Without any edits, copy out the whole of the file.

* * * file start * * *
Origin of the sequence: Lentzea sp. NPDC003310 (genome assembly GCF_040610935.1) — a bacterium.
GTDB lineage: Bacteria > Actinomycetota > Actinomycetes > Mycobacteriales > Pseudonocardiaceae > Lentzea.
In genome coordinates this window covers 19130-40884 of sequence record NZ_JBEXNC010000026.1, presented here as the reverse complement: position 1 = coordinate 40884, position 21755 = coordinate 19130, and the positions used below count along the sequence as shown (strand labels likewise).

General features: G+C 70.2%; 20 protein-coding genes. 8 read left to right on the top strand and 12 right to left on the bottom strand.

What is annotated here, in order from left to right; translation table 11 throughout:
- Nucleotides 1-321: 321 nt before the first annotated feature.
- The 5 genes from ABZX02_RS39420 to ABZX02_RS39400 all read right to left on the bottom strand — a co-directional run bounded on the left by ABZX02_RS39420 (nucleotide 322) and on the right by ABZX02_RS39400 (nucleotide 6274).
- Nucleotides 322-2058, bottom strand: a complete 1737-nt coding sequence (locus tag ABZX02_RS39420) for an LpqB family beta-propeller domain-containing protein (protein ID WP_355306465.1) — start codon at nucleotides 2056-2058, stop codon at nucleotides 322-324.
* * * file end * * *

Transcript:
Origin of the sequence: Lentzea sp. NPDC003310 (genome assembly GCF_040610935.1) — a bacterium.
GTDB lineage: Bacteria > Actinomycetota > Actinomycetes > Mycobacteriales > Pseudonocardiaceae > Lentzea.
In genome coordinates this window covers 19130-40884 of sequence record NZ_JBEXNC010000026.1, presented here as the reverse complement: position 1 = coordinate 40884, position 21755 = coordinate 19130, and the positions used below count along the sequence as shown (strand labels likewise).

General features: G+C 70.2%; 20 protein-coding genes. 8 read left to right on the top strand and 12 right to left on the bottom strand.

What is annotated here, in order from left to right; translation table 11 throughout:
- Nucleotides 1-321: 321 nt before the first annotated feature.
- The 5 genes from ABZX02_RS39420 to ABZX02_RS39400 all read right to left on the bottom strand — a co-directional run bounded on the left by ABZX02_RS39420 (nucleotide 322) and on the right by ABZX02_RS39400 (nucleotide 6274).
- Nucleotides 322-2058, bottom strand: a complete 1737-nt coding sequence (locus tag ABZX02_RS39420) for an LpqB family beta-propeller domain-containing protein (protein ID WP_355306465.1) — start codon at nucleotides 2056-2058, stop codon at nucleotides 322-324.